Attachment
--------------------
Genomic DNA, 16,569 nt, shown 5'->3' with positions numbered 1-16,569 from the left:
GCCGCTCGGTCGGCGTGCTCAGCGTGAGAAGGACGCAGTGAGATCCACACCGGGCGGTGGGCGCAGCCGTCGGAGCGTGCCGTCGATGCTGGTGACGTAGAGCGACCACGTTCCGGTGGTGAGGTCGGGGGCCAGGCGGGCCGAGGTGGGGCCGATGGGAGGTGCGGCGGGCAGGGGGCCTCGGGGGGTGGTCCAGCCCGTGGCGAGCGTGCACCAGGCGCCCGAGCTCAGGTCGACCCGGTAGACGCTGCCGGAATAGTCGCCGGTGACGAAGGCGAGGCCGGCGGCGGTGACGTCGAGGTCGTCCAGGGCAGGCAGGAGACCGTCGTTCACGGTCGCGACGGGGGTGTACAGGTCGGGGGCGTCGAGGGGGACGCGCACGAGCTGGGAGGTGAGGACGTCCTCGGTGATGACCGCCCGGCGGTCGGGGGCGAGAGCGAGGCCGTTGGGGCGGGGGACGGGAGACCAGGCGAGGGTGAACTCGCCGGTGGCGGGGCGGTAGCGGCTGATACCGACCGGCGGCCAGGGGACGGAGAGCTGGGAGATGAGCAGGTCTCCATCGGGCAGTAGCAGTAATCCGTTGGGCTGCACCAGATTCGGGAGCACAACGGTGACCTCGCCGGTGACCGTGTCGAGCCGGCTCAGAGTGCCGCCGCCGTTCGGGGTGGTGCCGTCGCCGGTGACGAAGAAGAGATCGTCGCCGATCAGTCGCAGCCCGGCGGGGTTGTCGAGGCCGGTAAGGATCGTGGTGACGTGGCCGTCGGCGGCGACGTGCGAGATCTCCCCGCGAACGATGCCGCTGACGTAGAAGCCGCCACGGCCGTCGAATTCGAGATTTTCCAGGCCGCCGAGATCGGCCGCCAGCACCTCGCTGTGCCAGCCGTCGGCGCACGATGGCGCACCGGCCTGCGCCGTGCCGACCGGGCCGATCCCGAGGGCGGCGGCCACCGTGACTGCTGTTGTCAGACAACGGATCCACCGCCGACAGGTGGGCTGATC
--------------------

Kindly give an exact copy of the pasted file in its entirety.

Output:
Genomic DNA, 16,569 nt, shown 5'->3' with positions numbered 1-16,569 from the left:
GCCGCTCGGTCGGCGTGCTCAGCGTGAGAAGGACGCAGTGAGATCCACACCGGGCGGTGGGCGCAGCCGTCGGAGCGTGCCGTCGATGCTGGTGACGTAGAGCGACCACGTTCCGGTGGTGAGGTCGGGGGCCAGGCGGGCCGAGGTGGGGCCGATGGGAGGTGCGGCGGGCAGGGGGCCTCGGGGGGTGGTCCAGCCCGTGGCGAGCGTGCACCAGGCGCCCGAGCTCAGGTCGACCCGGTAGACGCTGCCGGAATAGTCGCCGGTGACGAAGGCGAGGCCGGCGGCGGTGACGTCGAGGTCGTCCAGGGCAGGCAGGAGACCGTCGTTCACGGTCGCGACGGGGGTGTACAGGTCGGGGGCGTCGAGGGGGACGCGCACGAGCTGGGAGGTGAGGACGTCCTCGGTGATGACCGCCCGGCGGTCGGGGGCGAGAGCGAGGCCGTTGGGGCGGGGGACGGGAGACCAGGCGAGGGTGAACTCGCCGGTGGCGGGGCGGTAGCGGCTGATACCGACCGGCGGCCAGGGGACGGAGAGCTGGGAGATGAGCAGGTCTCCATCGGGCAGTAGCAGTAATCCGTTGGGCTGCACCAGATTCGGGAGCACAACGGTGACCTCGCCGGTGACCGTGTCGAGCCGGCTCAGAGTGCCGCCGCCGTTCGGGGTGGTGCCGTCGCCGGTGACGAAGAAGAGATCGTCGCCGATCAGTCGCAGCCCGGCGGGGTTGTCGAGGCCGGTAAGGATCGTGGTGACGTGGCCGTCGGCGGCGACGTGCGAGATCTCCCCGCGAACGATGCCGCTGACGTAGAAGCCGCCACGGCCGTCGAATTCGAGATTTTCCAGGCCGCCGAGATCGGCCGCCAGCACCTCGCTGTGCCAGCCGTCGGCGCACGATGGCGCACCGGCCTGCGCCGTGCCGACCGGGCCGATCCCGAGGGCGGCGGCCACCGTGACTGCTGTTGTCAGACAACGGATCCACCGCCGACAGGTGGGCTGATC